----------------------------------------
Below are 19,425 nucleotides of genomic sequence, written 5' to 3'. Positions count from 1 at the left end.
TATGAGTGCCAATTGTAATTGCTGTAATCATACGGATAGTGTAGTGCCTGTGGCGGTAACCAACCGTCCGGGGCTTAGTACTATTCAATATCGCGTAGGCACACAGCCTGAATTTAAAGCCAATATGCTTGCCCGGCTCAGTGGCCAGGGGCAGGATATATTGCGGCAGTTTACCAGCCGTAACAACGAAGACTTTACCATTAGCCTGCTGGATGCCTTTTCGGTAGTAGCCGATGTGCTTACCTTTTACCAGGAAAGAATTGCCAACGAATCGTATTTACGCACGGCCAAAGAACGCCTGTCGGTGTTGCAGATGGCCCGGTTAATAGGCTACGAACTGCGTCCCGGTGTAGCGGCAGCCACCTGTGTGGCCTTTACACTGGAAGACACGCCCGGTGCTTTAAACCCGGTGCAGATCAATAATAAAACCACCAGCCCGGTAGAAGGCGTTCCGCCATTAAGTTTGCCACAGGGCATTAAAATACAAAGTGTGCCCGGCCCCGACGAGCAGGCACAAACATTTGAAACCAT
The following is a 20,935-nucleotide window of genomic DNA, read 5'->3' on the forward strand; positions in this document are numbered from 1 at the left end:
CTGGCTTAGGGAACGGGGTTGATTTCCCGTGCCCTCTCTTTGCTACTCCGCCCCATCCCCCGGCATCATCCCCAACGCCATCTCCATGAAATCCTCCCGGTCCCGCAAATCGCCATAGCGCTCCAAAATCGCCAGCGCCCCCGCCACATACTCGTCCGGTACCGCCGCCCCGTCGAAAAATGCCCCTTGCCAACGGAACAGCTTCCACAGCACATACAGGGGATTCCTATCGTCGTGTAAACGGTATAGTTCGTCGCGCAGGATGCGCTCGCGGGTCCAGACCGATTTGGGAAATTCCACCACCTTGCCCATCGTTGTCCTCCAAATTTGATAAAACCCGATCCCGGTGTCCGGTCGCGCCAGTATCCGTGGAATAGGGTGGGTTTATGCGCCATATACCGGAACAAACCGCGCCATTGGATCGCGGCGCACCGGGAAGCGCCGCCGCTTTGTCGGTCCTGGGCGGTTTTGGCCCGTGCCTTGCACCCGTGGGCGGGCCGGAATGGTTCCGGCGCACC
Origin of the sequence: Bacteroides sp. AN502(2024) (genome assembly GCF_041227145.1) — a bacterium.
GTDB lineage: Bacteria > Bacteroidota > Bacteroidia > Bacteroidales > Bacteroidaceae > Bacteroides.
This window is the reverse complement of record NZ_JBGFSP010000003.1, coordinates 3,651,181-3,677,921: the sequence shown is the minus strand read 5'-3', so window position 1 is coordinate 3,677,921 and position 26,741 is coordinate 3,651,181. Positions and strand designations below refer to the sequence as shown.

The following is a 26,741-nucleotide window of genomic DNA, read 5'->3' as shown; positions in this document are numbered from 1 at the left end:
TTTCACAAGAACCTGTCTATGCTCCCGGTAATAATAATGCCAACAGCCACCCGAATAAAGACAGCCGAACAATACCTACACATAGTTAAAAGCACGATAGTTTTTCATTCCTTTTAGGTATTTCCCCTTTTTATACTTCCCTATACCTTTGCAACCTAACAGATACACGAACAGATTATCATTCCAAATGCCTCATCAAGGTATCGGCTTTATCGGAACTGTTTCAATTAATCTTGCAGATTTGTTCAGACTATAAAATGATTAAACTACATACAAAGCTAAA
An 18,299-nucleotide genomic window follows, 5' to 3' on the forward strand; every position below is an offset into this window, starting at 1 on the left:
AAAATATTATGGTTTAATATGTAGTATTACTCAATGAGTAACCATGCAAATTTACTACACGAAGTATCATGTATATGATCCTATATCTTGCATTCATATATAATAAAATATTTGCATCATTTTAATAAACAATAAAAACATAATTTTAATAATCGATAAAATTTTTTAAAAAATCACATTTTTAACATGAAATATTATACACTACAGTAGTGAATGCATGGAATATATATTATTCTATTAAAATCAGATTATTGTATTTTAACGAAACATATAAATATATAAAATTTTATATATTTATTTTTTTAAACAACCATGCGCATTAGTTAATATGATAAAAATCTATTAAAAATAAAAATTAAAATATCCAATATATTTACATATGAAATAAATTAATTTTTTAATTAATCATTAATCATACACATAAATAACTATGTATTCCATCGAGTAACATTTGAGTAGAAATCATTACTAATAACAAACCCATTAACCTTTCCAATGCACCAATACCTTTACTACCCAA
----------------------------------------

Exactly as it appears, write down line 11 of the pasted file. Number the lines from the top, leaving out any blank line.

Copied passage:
AAAATATTATGGTTTAATATGTAGTATTACTCAATGAGTAACCATGCAAATTTACTACACGAAGTATCATGTATATGATCCTATATCTTGCATTCATATATAATAAAATATTTGCATCATTTTAATAAACAATAAAAACATAATTTTAATAATCGATAAAATTTTTTAAAAAATCACATTTTTAACATGAAATATTATACACTACAGTAGTGAATGCATGGAATATATATTATTCTATTAAAATCAGATTATTGTATTTTAACGAAACATATAAATATATAAAATTTTATATATTTATTTTTTTAAACAACCATGCGCATTAGTTAATATGATAAAAATCTATTAAAAATAAAAATTAAAATATCCAATATATTTACATATGAAATAAATTAATTTTTTAATTAATCATTAATCATACACATAAATAACTATGTATTCCATCGAGTAACATTTGAGTAGAAATCATTACTAATAACAAACCCATTAACCTTTCCAATGCACCAATACCTTTACTACCCAA